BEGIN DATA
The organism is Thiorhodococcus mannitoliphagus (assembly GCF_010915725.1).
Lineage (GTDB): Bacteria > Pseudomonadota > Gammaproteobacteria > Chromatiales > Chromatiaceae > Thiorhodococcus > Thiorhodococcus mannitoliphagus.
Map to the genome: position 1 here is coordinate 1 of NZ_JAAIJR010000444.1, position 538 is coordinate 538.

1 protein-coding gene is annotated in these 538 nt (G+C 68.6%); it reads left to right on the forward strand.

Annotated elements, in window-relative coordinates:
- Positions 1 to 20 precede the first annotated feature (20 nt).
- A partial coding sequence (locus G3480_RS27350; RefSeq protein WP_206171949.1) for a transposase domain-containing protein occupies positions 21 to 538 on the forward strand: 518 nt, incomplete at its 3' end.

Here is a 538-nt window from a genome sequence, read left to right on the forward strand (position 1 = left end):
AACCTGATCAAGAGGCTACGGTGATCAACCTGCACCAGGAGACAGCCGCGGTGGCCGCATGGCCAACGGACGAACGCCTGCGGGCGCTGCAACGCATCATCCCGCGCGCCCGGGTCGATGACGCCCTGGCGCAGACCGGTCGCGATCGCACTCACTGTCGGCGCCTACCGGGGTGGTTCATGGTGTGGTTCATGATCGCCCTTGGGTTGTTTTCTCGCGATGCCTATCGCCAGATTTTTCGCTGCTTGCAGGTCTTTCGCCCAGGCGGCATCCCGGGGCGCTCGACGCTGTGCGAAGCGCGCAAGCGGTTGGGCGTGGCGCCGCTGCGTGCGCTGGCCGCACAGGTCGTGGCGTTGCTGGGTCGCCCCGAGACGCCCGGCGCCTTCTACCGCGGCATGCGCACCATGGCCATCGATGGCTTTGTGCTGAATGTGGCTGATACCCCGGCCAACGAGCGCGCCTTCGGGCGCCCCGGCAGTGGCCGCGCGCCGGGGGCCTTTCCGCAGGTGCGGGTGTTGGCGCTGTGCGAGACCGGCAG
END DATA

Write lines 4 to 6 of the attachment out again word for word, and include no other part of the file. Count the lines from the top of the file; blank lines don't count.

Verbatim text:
1 protein-coding gene is annotated in these 538 nt (G+C 68.6%); it reads left to right on the forward strand.

Annotated elements, in window-relative coordinates:
- Positions 1 to 20 precede the first annotated feature (20 nt).